6.6/10 (1,148 votes)
48% (‎21 reviews)


The Informer Movie Details

Directed by Andrea Di Stefano
Produced by
  • Basil Iwanyk
  • Erica Lee
  • Mark Lane
  • Robert Jones
  • James Harris
  • Wayne Marc Godfrey
Screenplay by
  • Matt Cook
  • Andrea Di Stefano
  • Rowan Joffe
Based on Three Seconds by Roslund/Hellström
  • Joel Kinnaman
  • Rosamund Pike
  • Common
  • Ana de Armas
  • Clive Owen
Music by Brooke Blair Will Blair
Cinematography Daniel Katz
Edited by Job ter Burg
Production company
  • Thunder Road Pictures
  • The Fyzz Facility
Distributed by
  • Warner Bros. Pictures (United Kingdom)
  • Aviron Pictures (United States)
Release date
  • August 30, 2019 (United Kingdom)
Country United Kingdom
Language English


Pete Koslow (Joel Kinnaman) is a former convict, now working with FBI agent Wilcox (Rosamund Pike) to take down a drug lord known as The General (Eugene Lipinski). Following a failed sting operation, Koslow is given a dangerous ultimatum, which for the sake of his wife (Ana de Armas) and daughter (Karma Meyer) he is left with no choice but to accept. Constantly played and betrayed, Koslow must figure out who he can trust if he is to be with his family again.

This is an odd little thriller. I went in with expectations of mediocrity, but while I was watching it I actually found that I was quite enjoying being caught up in the suspense of it all. The way the story is weaved together does mostly work in that I couldn’t tell what was going to happen at the end. I didn’t know if Koslow would end up free or in jail; or if agent Wilcox was going to be on his side or not. I didn’t know whether Koslow’s wife and/or daughter would be safe; or if they would ever see him again. There are a couple of characters who are obviously good and obviously bad, but for the most part, the lines were blurred.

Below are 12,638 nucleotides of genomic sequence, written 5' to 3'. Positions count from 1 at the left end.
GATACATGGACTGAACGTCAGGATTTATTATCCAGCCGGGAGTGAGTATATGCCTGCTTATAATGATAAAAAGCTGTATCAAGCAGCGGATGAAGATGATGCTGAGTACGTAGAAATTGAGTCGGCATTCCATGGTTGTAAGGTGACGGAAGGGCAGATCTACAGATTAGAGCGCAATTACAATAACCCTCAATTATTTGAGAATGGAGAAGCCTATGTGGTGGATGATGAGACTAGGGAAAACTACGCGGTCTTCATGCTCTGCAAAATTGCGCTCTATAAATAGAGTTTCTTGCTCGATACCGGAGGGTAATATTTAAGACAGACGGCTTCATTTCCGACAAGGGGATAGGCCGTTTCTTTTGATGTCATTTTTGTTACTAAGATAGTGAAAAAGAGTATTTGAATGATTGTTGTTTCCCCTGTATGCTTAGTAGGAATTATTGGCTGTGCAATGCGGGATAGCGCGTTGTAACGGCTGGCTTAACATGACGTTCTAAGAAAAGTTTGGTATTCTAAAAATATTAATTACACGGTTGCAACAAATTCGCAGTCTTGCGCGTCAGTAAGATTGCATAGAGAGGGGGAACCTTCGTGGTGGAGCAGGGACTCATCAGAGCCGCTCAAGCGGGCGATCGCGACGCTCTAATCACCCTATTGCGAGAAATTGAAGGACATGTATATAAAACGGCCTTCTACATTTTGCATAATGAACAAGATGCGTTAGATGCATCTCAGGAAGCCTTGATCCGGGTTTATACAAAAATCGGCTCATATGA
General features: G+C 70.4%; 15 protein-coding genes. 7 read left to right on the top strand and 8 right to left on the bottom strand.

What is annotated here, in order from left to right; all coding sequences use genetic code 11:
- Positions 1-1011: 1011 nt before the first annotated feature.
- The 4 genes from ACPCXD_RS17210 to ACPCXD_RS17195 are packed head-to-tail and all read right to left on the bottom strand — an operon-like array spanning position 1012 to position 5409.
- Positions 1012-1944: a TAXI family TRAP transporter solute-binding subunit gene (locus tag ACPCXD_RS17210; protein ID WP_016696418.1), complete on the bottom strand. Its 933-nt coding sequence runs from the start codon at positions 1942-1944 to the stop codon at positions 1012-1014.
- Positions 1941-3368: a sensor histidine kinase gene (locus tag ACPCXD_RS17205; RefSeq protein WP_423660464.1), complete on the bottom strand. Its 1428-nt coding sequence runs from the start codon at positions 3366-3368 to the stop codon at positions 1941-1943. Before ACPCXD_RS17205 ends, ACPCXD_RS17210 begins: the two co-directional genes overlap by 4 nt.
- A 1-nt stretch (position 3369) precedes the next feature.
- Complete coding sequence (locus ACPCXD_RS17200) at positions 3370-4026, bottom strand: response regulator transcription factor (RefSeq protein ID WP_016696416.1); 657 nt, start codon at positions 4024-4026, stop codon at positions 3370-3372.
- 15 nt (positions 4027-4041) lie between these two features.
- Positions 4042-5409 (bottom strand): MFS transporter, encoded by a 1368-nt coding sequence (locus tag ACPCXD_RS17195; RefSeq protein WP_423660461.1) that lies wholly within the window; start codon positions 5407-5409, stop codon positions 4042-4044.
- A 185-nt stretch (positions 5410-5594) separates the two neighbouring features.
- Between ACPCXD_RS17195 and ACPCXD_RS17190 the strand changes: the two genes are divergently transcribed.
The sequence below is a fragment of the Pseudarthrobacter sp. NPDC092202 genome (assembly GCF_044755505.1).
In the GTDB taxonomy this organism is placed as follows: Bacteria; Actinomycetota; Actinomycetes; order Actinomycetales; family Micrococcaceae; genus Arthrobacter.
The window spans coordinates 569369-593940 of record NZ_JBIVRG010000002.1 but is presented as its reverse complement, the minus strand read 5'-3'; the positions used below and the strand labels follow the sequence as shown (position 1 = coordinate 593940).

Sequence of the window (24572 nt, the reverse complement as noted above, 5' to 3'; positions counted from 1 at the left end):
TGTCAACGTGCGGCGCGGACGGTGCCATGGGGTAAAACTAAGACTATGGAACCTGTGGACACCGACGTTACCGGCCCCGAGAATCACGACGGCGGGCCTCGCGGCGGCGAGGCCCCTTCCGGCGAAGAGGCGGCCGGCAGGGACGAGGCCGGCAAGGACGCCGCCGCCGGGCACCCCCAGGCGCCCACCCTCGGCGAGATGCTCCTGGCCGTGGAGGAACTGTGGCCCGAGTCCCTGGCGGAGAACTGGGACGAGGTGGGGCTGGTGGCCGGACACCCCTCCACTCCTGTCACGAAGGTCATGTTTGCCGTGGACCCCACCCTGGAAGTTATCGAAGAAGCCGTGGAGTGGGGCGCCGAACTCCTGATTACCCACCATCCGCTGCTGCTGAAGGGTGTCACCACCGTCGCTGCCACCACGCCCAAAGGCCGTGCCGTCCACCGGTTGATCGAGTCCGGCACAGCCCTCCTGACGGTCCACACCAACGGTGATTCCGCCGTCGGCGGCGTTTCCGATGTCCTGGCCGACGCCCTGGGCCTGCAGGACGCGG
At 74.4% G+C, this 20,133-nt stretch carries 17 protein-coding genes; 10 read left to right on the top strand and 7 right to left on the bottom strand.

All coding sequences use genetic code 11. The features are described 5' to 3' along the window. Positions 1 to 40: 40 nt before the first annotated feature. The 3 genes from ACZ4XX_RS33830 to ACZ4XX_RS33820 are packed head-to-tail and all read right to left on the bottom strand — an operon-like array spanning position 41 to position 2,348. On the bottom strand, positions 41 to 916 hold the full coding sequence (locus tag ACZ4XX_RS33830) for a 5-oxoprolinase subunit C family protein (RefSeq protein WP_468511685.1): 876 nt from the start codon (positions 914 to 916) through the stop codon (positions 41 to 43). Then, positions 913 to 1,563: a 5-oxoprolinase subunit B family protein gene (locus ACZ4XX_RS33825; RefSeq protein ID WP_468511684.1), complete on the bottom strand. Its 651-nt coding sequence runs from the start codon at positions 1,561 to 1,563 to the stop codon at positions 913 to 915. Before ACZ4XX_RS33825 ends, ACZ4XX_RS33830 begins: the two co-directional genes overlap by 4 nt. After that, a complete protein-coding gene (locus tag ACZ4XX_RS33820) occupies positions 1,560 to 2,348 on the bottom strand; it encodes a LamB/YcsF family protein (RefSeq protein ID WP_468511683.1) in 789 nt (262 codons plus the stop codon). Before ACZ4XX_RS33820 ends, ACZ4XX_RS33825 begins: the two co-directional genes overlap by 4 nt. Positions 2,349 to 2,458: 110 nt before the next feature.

I thought Kinnaman, Pike and de Armas were all perfectly solid. Common gave us a typically dependable supporting turn as an NYPD cop. Even though he didn’t have a lot of screen time, I also thought Lipinski played a decent part. The only performance that I can really criticize was that of Clive Owen, who played a senior FBI official. I’m not sure what was happening with his accent, but it was muddled, to say the least. It also felt as though he was still learning the script, as he looked to me like an actor going through the motions, rather than one who was confidently in character.

As much as I was caught up in the film while watching it yesterday, I’m sitting here this morning, writing this review and wondering why I should justify rating it 7/10 – which is what I immediately thought I’d go for upon leaving the cinema. The problem is I can’t. I’m now not so sure whether the film was as good as I initially thought. I had to look up all the character names again and remind myself of parts of the plot. What I’m trying to say is that The Informer, although decent while watching it, simply isn’t very memorable.

It’s quite difficult to decide whether this is a film I would recommend or not. I certainly thought it was better than expected when I saw it yesterday, but today I’m feeling less inclined to throw praise around. I think perhaps this is one of those films where it’s definitely worth a watch when available to stream or buys on DVD, but I wouldn’t encourage anyone to pay to see it at the cinema.


Download The Informer Movie